ALWAYS DRINK THE WATER: The Ten Most Valuable Lessons I Learned Bumming Around South America & South Asia

A woman selling ginger root in Kerala, India.

BY ST. JOHN BARNED-SMITH Dear Phawker, when last we talked, I was roaming the far reaches of south Asia. I’m back now. Yes, it was fun, yes, it’s weird to be home, and yes, it’s been quite the experience. After two years in Paraguay for the Peace Corps and another four months backpacking across Nepal and India, I am struck by how much I have changed but you all stayed the same, aside from the fact that your devices look shinier and more magical. And you seem to be even angrier than when I left, but more on that later. In no particular order, and for your amusement and edification, here are a few lessons I learned while bumming it through the third world.

1. How to pack light. Two and a half years ago I left the US with an overstuffed duffel, an overstuffed trekking pack, and an (you guessed it!) overstuffed day pack. I was headed to the wilderness of rural Paraguay and I was taking everything I’d need. EVERYTHING. And then (of course) I ended up leaving half of it behind when left, because who really wants to take a five-gallon water storage container and three Frisbees across South Asia? Even then, I ended up taking too much. I carried a pair of khakis 4000km and wore them twice. As Americans, we’re addicted to stuff. First thing I did when I got home was inventory my possessions and jettison all the extraneous crap.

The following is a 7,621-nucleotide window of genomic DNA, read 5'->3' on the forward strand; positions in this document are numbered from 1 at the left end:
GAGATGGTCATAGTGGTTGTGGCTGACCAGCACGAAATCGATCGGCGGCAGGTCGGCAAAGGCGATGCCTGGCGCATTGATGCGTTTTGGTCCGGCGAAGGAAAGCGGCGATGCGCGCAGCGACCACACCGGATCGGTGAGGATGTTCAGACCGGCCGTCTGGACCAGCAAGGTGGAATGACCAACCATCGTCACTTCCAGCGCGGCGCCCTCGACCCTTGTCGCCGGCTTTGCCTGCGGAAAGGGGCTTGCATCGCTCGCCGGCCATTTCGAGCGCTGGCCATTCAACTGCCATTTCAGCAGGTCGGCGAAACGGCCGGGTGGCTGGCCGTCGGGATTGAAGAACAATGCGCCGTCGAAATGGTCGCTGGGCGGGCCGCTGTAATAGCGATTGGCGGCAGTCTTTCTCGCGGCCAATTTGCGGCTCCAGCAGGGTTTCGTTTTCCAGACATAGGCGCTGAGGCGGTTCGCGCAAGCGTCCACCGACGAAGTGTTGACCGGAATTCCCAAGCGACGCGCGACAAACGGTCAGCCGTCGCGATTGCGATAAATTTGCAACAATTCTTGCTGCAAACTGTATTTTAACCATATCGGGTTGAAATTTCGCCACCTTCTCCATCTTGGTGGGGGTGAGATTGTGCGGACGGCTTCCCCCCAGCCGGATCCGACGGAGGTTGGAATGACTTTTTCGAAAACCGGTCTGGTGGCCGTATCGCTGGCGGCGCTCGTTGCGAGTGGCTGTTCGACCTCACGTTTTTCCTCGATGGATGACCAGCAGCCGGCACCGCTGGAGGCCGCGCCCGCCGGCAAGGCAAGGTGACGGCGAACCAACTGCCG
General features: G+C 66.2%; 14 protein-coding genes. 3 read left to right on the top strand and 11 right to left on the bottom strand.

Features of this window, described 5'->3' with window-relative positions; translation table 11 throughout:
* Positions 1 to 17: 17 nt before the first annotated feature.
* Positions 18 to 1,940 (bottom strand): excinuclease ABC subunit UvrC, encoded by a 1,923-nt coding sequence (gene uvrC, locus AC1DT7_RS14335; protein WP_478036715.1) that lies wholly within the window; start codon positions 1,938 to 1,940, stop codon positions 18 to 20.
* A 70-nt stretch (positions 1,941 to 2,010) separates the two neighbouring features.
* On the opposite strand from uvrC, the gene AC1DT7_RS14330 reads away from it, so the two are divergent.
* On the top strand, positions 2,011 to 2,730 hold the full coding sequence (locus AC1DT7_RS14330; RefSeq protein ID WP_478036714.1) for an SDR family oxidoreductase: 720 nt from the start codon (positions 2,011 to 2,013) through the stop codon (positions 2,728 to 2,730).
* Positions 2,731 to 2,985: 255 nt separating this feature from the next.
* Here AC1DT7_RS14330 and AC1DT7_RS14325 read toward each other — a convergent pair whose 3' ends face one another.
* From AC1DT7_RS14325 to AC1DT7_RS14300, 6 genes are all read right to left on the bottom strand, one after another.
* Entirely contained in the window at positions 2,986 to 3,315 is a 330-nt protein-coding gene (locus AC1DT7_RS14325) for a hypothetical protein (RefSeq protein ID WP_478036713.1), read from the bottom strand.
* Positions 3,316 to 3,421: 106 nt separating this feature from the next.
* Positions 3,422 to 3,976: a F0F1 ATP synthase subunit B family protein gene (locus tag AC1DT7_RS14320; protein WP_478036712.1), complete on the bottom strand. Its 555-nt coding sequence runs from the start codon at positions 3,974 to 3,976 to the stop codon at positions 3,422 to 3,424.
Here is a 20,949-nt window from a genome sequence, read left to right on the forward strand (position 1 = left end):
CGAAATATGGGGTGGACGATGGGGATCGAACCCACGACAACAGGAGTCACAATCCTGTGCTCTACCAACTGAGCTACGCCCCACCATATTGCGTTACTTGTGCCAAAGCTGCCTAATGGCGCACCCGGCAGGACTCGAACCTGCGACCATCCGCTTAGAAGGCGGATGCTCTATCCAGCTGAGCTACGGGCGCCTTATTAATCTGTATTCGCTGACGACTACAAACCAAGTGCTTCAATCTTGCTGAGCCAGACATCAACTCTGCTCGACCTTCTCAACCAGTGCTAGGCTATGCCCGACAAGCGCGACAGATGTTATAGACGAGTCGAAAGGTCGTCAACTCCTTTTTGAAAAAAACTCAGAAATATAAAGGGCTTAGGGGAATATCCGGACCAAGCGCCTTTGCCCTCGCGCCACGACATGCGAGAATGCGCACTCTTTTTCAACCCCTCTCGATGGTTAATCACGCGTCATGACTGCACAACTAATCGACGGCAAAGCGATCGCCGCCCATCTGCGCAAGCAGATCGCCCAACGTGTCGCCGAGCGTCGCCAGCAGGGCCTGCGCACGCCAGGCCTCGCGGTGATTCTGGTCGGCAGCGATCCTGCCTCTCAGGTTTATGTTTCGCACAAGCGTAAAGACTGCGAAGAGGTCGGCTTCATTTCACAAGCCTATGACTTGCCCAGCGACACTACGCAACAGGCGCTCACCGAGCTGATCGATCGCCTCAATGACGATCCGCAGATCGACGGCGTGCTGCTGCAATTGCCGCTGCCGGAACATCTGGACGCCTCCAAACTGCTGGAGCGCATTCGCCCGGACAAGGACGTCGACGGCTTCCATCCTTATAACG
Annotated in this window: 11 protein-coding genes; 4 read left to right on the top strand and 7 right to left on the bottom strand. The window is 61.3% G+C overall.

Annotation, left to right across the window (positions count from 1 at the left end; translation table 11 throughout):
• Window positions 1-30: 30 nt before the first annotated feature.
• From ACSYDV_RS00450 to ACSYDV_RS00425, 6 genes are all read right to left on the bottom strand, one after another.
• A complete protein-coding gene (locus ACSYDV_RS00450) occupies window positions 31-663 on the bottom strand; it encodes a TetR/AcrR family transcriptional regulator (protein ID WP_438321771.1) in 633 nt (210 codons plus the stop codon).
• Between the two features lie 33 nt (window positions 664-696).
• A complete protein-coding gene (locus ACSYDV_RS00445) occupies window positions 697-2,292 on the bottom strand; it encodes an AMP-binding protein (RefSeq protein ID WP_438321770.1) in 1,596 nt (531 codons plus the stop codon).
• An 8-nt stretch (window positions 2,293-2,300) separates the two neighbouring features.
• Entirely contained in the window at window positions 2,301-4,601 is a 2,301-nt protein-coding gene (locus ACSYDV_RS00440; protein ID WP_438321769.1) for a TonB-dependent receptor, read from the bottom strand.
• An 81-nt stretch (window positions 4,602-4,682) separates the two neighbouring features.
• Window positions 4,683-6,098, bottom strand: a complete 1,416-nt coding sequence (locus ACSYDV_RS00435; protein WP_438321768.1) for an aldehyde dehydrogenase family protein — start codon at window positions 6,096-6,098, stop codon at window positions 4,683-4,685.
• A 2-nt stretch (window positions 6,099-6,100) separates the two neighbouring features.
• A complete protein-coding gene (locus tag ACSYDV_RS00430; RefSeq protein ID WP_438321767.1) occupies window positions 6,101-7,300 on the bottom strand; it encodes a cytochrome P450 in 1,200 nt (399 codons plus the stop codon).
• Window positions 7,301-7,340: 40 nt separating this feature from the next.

2. Not to worry! I’m one of those worrywarts who heads to the airport three hours early, just in case there’s a traffic jam. And a flat tire. And huge lines. And…you get the picture. When I joined Peace Corps, I couldn’t stop worrying. Was I going to be ok? Was I going to be able to trust the people in my community? Was I going to return to the states a bearded hippy who’d be homeless/jobless for the rest of his life? (No, of course, and the jury’s still out). I spent so much time agonizing over situations that inevitably were far simpler than I’d made them out to be. And what a waste of energy and time! In India, I spent a month wandering around without a plan, sleeping in guesthouses and hotels in towns and cities across the country. I never made a reservation. It worked out. So, just like learning to jettison the physical crap, try to toss the mental as well.